Have you recently bought a Nissan Leaf and are wondering how much charging it will cost you? Or are you toying with the idea of purchasing an electric car but are concerned about the cost of charging it?
Well, you’re not alone! So many of us want to take the plunge and purchase an electric car but are put off by the cost of charging it.
The last thing anyone wants is a super high electricity bill from charging their car every night, or to be spending more than they would on gas.
And figuring out how much it costs to charge an electric car, especially a Nissan Leaf, can be tricky, and no one seems to give you a straight answer, leaving you confused and stressed.
Well, no more! Today we are here to tell you how much it costs to charge a Nissan Leaf, both at home and on the go, to give you the answers you need and help you make your decision. So just keep reading to find out everything you need to know.
How Much Does It Cost To Charge A Nissan Leaf At Home?
Let’s get straight into it! The cost of charging your Nissan Leaf at home will depend on how much you pay for your electricity and which Nissan Leaf you opt for.
The new Leaf comes with two options: a 40kWh battery and a 62kWh battery, which takes longer to charge. Remember, the longer your battery is plugged in and charging, the more electricity it’s going to take and cost you!
At home, you can expect the 40kWh battery to charge fully in 20 hours when using 120V or eight hours if using the fast charging 240V charger (this charger does increase the cost of the car).
You can expect the 62kWh battery to charge fully in 2.5 days with the 120V charger and 11.5 hours with the 62kWh.
Now that we know how long it takes to charge your Nissan Leaf, we can determine how much it will cost. You can do this yourself too, by viewing your electricity bill. Check how much you pay for a kWh of electricity and multiply it by the kWh rating of the battery.
This should give you a good idea of how much electricity it will cost to charge your car fully. You can then determine how often you will charge the Nissan Leaf a month and see how much it will add to your bill.
We have done some for those who don’t want to do the calculations! The country’s average electricity cost is less than 13 cents per kWh. If we translate that onto a national level, the average charging cost of a 40kWh battery is $5.14.
Not too bad! Remember that it will cost more to charge your larger 62kWh battery, as it requires more energy than the smaller battery.
As we mentioned earlier, energy ratings differ, meaning some people will pay above, and others will pay below the average listed above.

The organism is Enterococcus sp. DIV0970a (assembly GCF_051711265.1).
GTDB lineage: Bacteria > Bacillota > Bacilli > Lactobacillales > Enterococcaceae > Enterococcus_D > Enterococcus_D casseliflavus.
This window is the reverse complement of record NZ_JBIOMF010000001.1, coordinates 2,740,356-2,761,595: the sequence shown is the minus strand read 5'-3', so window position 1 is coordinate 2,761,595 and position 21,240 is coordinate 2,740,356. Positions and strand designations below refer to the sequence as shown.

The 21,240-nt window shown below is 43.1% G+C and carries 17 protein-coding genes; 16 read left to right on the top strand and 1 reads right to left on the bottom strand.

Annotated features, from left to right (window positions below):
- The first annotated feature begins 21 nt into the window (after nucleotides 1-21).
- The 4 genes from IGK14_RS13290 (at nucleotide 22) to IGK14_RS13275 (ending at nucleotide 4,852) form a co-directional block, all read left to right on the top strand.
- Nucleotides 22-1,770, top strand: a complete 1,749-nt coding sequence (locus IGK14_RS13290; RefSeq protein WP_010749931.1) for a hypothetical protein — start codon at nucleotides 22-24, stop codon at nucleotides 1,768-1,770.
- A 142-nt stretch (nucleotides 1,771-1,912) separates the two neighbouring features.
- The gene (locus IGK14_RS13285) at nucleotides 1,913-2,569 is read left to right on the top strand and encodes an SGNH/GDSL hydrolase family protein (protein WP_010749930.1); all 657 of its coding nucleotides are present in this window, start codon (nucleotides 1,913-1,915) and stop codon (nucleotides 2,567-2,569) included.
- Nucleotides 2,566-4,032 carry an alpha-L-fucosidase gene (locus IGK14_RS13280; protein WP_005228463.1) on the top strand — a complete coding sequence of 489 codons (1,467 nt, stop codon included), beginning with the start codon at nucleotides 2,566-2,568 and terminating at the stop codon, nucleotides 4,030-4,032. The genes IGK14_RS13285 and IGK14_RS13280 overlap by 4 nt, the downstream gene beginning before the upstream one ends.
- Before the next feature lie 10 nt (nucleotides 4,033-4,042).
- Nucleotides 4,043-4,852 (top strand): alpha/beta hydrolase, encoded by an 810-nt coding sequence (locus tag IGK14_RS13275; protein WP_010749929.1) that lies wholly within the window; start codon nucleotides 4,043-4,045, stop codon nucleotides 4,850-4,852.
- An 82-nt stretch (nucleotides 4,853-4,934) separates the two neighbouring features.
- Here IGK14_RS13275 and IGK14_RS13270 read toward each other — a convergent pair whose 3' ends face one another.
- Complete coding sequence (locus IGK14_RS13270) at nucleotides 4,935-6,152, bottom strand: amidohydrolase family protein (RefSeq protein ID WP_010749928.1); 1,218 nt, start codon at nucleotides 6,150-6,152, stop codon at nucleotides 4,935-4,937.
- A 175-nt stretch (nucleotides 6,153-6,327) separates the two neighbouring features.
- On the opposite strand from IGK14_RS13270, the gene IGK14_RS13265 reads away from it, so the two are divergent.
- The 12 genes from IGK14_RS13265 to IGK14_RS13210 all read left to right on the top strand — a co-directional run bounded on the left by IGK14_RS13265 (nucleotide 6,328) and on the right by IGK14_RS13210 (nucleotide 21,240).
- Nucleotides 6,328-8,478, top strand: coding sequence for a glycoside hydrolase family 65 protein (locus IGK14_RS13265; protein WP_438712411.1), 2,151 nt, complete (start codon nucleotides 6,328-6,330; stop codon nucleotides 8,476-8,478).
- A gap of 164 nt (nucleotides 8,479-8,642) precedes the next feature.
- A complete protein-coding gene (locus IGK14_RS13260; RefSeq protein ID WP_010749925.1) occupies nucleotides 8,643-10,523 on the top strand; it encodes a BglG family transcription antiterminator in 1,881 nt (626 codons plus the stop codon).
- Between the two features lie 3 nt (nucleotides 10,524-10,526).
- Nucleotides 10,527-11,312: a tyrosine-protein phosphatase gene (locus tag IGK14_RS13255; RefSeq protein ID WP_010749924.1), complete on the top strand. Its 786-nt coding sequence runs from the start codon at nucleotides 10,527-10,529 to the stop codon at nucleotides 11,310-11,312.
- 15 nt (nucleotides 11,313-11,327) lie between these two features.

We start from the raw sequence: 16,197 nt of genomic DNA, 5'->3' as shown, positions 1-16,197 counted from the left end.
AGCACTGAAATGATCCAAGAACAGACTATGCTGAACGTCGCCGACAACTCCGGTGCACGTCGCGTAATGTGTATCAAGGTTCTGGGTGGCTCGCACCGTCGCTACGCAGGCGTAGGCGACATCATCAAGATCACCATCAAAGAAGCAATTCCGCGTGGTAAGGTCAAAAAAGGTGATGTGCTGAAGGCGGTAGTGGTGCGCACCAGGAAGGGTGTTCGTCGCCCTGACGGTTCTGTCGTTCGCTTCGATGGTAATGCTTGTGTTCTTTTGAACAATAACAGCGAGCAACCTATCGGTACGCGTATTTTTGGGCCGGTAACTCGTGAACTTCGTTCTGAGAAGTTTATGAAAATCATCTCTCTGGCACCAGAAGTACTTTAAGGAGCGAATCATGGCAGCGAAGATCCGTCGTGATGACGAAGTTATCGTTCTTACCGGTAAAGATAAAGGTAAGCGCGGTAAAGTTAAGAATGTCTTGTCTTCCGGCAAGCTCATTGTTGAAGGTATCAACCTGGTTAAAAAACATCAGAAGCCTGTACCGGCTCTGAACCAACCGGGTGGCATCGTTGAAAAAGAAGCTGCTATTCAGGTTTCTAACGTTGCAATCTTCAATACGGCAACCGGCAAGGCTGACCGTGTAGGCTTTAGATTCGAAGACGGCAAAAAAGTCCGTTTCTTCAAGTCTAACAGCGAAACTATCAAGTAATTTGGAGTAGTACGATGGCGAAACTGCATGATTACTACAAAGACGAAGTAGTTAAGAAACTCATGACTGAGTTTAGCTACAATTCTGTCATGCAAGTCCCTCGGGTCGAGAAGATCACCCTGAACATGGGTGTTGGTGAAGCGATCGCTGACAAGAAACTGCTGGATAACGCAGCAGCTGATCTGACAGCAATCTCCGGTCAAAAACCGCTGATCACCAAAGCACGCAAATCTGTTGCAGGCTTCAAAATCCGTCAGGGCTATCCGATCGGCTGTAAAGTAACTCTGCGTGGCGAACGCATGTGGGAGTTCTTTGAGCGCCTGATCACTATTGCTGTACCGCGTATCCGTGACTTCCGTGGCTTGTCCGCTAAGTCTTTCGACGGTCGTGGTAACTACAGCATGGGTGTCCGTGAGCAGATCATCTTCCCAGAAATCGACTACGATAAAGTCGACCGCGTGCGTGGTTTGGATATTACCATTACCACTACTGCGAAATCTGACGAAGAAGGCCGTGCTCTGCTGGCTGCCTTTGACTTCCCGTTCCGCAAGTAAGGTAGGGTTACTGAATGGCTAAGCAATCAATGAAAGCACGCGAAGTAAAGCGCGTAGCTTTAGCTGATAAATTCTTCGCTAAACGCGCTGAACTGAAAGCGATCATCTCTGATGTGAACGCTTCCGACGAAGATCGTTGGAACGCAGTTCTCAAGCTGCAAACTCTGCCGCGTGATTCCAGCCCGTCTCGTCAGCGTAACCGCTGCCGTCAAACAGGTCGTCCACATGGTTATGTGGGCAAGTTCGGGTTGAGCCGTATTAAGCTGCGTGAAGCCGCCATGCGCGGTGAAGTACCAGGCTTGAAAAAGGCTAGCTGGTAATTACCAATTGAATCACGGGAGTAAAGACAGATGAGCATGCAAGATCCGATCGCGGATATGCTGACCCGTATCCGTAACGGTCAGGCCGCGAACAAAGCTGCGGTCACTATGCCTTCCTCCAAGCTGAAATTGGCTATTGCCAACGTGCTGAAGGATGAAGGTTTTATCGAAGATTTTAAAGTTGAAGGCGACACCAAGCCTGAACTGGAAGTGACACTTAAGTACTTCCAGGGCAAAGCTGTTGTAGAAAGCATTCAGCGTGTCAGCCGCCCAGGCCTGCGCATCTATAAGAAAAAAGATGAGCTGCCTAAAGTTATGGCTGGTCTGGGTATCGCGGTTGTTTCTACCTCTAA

The price of electricity also varies from state to state, and we strongly recommend you shop around to see if there is a lower energy tariff for you before purchasing an electric car. Doing so can save you some money in the long term!
With prices varying from state to state, you can expect to pay more in Connecticut, with prices being nearly double the national average. Charging your Nissan Leaf will cost between $9.48 and $14.69 if you opt for the more powerful battery.
Washington, however, is one of the more affordable states to charge a Leaf, costing just $3.77 to charge the 40kWh battery and $5.84 to charge the 62kWh battery. That’s quite a price difference, isn’t it?
We recommend doing your research and shopping around to lower your energy prices before purchasing your electric car. Doing so can save you some money when charging your car at home!
Recommended Article: The BEST EV home chargers for the Nissan Leaf
How Much Does It Cost To Charge A Nissan Leaf Far Away From Home?
So what about charging your Nissan Leaf when you aren’t at home? People commonly use charging stations to charge their Nissan Leaf when far away from home. Of course, they might also use someone else’s home or a holiday rental’s electricity to charge their car, but the prices there would be similar to what we outlined earlier when charging your car at home.
Now the cost of charging your Nissan Leaf on the go varies depending on the charging station and charger you use. All charging stations work differently. Some are free, pay as you go, or subscription-based, with prices set by the property owners or networks.
Nissan, Tesla, and other brands offer some complimentary public charging at certain chargers, allowing you to charge your car for free. You can look online to find out where this is provided.
We see the industry moving towards a fee based on kWh used rather than the time taken to charge your car. That means like when you fill a car with gas, the prices will vary, and you might find yourself driving to find cheaper electricity!
Some apps are available to help you locate charging stations near you and see the cost to help you decide where to go.
The costs will vary from state to state, but it is still cheaper overall than filling your car with gas! In California, for example, it can cost roughly $13 to fully charge your car using a Level 2 charger and $16 with DC charging.
These prices are based on charging the car from empty to full, so it’s not too expensive. The Nissan Leaf also stops charging when the battery is full, which is handy.
Remember to do your research before setting off to find the free or cheapest stations near you to charge your car.
And just like that, we have come to the end of our Nissan Leaf journey today. As you can see, the cost of charging your electric car at home and far away varies depending on the cost of electricity and what state you are in.
Remember to shop around to find better energy prices and check beforehand on the cost of charging in public before setting out on your journey!